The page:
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Kadyrov Accused of Intimidation

Published: September 9, 2003 (Issue # 900)


MOSCOW - A candidate in Chechnya's presidential election accused the Moscow-appointed Chechen administration of acting president Akhmad Kadyrov of using intimidation and violence against others on the ballot.

"There are certain bureaucrats who are putting pressure on some candidates to leave the pre-election process, and thereby clear the path for acting president Akhmad Kadyrov," Malik Saidullayev said at a news conference Monday.

The millionaire businessman said the Chechen police force, headed by Kadyrov's son Ramzan, had committed "mass violations," using intimidation, force and weapons against representatives of his father's opponents in the election race.

Saidullayev said one of his own assistants was kidnapped and tortured for four days by Ramzan Kadyrov's men and said he too had been "ambushed" by an armed crowd of Kadyrov supporters when he was recently in Chechnya.

The Kremlin has not publicly backed any of the 10 candidates in the race.

Independent polls have shown Saidullayev and Aslanbek Aslakhanov, who represents Chechnya in the State Duma, leading the race, their popularity far surpassing that of Kadyrov.

One candidate has already pulled out of the Oct. 5 elections and Aslakhanov recently threatened to withdraw his candidacy if the authorities "fail to create conditions for holding democratic elections."

Saidullayev, however, said he did not intend to withdraw his candidacy, saying it would be a "betrayal" of his supporters.

"Even if these elections are only 30 percent fair, I think I will still beat Kadyrov," he said, warning that if any more candidates withdraw, the elections would be compromised.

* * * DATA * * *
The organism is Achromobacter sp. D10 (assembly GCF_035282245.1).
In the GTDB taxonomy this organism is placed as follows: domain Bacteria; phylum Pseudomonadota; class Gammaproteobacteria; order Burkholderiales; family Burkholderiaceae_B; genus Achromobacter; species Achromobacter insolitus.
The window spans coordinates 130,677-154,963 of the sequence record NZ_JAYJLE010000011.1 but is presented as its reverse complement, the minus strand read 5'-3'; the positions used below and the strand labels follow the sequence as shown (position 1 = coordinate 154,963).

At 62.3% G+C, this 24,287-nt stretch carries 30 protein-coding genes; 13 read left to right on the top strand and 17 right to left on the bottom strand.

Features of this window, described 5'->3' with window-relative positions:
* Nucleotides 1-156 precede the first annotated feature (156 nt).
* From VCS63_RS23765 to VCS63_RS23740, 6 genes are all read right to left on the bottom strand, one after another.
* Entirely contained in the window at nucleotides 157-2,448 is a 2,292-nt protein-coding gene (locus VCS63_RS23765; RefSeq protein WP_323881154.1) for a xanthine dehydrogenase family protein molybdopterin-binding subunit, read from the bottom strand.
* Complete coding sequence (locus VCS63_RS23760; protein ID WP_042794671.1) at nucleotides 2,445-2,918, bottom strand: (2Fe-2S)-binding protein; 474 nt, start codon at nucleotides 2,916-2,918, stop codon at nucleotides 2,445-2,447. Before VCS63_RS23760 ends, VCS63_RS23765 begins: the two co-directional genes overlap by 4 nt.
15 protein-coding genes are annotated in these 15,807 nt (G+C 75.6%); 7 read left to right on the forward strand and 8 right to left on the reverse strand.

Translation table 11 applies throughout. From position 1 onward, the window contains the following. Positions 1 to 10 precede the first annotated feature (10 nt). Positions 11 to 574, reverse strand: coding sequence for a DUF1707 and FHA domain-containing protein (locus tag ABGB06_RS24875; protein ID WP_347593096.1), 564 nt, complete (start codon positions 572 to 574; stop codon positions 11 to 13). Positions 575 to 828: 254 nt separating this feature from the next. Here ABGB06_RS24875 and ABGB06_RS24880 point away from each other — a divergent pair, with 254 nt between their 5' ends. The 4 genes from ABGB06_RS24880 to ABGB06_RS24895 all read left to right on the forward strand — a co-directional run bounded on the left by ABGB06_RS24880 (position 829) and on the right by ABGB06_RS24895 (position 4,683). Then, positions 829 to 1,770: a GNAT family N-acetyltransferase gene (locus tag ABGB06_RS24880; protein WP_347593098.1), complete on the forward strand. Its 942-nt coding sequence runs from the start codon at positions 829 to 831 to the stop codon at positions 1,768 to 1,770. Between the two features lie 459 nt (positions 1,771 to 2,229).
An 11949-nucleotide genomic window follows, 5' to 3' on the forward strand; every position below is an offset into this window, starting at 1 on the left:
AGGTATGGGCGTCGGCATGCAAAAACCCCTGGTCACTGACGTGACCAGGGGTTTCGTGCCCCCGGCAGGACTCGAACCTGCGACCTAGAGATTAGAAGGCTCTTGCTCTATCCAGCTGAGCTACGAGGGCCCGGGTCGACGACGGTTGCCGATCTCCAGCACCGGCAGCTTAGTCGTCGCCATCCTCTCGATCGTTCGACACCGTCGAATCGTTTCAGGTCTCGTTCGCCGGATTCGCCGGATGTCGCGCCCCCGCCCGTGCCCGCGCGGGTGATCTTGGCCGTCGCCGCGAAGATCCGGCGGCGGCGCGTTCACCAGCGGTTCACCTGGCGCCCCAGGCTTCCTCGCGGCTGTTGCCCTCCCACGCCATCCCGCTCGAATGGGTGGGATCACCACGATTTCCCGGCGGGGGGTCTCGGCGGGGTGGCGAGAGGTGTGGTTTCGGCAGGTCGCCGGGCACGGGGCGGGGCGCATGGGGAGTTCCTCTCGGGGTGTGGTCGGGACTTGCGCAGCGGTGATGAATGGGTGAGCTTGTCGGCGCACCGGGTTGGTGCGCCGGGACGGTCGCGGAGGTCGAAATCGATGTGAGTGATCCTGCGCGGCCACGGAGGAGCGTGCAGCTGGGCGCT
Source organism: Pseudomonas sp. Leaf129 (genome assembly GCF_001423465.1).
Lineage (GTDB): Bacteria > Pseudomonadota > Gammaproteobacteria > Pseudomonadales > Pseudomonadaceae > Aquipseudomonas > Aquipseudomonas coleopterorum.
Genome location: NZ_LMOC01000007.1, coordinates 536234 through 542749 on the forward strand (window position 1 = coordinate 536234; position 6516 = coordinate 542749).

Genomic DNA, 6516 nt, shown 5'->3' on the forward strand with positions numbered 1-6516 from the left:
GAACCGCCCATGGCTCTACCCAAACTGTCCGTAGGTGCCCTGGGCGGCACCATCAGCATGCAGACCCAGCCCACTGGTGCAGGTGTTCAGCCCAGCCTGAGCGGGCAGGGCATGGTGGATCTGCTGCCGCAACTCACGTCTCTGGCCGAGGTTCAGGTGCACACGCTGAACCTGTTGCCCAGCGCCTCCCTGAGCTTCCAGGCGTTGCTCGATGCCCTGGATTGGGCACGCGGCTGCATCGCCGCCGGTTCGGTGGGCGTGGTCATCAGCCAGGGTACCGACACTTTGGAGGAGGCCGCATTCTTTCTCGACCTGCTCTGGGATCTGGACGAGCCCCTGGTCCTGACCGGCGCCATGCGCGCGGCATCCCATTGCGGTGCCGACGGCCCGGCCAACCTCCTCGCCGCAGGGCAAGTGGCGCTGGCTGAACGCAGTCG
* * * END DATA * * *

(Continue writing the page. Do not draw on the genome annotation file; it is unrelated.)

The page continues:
The chairperson of Chechnya's election commission, however, denied reports that the election race was fraught by unrest.

"Whatever Chechnya specialists say about passions running high, the exchange of insults and negative reporting in the election race, is untrue," Abdulkerim Arsakhanov was quoted by Interfax as saying.

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ALL ABOUT TOWN

Saturday, Aug. 30


Break out the tweed and channel your inner Englishman during the English Hunt Picnic this afternoon organized by the Bagmut stables from Krasny Bor in the Leningrad Oblast. Equestrian stunts, English archery and classic hunting fashion will all be available to visitors hoping to live like the characters in “Downton Abbey” if only for a day. Tickets for the event cost 7,900 rubles ($219.40).


Bookworms will have their chance to swap out well-read classics for something new for their bookshelves at Knigovorot, a free book exchange that will be held in the Yusupov Garden on Sadovaya Ulitsa today. Come for the chance to get a new book or take the opportunity to discuss the literary merits of your favorite authors with fellow fans.



Sunday, Aug. 31


The Neva Delta International Blues Festival wraps up this afternoon on Vasilevsky Island with a concert featuring not only some of Russia’s best blues bands but international stars as well. Admission is free for all three days of the festival, which begins on Aug. 29, and the shows starting at 5 p.m. each day.



Monday, Sept. 1


Today marks the beginning of Lermontov-Fest, a fall festival celebrating the life of one of Russia’s most remarkable poets who, in a fate eerily similar to Pushkin’s, was killed in a duel at the age of 26. Organized by the Lermontov Library System, the next several months will see art exhibitions, concerts and public lectures focusing on the Lermontov’s short yet prolific career. Check the Lermontov Library System’s website for more details.



Tuesday, Sept. 2


Join expats and practice your Russian during the Russian Club’s weekly meetings every Tuesday night at 7:30 p.m. The club is free to participate in although you need to be a registered member of Couchsurfing.



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